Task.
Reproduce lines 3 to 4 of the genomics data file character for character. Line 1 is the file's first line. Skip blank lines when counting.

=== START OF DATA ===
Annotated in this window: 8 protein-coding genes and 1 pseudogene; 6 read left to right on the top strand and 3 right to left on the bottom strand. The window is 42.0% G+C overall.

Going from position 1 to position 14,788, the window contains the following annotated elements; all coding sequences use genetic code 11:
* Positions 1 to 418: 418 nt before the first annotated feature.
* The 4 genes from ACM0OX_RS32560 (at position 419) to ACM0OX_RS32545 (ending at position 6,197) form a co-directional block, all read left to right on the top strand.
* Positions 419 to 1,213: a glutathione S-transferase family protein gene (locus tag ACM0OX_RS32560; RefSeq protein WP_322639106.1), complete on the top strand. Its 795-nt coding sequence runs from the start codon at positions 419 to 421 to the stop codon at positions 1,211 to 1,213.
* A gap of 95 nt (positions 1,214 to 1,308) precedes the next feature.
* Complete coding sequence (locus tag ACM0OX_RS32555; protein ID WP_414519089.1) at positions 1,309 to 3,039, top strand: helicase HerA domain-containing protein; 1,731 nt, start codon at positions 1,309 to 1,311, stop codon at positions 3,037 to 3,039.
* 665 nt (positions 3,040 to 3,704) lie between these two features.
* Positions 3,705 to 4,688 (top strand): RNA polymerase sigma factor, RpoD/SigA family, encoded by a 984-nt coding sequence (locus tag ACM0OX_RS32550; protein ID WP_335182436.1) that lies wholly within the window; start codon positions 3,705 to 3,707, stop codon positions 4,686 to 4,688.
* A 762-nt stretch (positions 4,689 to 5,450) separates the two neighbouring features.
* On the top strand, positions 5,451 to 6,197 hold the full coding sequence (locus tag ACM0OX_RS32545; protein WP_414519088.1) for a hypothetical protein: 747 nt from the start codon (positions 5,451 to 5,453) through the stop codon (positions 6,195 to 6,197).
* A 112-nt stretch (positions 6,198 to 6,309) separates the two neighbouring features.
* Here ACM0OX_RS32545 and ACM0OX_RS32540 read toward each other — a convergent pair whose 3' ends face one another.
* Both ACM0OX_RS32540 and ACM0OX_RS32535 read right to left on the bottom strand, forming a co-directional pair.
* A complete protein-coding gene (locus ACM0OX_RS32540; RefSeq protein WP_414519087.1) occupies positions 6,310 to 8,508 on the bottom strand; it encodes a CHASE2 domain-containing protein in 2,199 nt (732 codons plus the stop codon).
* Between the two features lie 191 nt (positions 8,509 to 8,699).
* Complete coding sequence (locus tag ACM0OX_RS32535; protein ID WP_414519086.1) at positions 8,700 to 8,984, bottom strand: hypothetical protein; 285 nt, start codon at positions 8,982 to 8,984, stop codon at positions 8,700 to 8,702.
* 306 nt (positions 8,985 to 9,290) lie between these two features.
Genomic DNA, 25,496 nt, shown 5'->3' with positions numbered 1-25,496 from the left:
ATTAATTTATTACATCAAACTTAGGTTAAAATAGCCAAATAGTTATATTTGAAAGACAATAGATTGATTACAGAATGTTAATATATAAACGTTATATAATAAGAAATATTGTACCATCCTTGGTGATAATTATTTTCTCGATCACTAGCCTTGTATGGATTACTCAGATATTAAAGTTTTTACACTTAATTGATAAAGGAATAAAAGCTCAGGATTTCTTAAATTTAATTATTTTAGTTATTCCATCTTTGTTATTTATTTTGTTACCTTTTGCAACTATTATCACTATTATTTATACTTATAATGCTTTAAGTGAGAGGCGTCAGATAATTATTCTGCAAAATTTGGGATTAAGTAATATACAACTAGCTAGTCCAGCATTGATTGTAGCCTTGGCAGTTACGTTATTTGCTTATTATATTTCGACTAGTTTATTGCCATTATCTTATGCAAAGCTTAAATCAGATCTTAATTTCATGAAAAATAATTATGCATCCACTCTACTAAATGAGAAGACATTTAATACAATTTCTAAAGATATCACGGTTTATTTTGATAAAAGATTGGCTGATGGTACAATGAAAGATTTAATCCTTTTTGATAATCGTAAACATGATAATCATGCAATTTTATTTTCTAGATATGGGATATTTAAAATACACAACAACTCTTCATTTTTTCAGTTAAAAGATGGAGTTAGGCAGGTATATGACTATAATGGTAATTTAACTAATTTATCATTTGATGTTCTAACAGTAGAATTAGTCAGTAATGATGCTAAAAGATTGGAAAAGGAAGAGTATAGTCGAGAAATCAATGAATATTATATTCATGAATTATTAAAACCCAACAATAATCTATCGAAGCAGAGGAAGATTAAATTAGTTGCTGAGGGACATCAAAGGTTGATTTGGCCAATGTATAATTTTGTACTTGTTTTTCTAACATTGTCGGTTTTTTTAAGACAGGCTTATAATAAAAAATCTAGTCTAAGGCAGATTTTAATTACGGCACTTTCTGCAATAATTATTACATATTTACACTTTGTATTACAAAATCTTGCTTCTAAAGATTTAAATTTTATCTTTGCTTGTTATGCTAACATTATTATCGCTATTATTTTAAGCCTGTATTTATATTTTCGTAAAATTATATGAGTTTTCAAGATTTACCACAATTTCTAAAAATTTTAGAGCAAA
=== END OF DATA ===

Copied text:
* Positions 1 to 418: 418 nt before the first annotated feature.
* The 4 genes from ACM0OX_RS32560 (at position 419) to ACM0OX_RS32545 (ending at position 6,197) form a co-directional block, all read left to right on the top strand.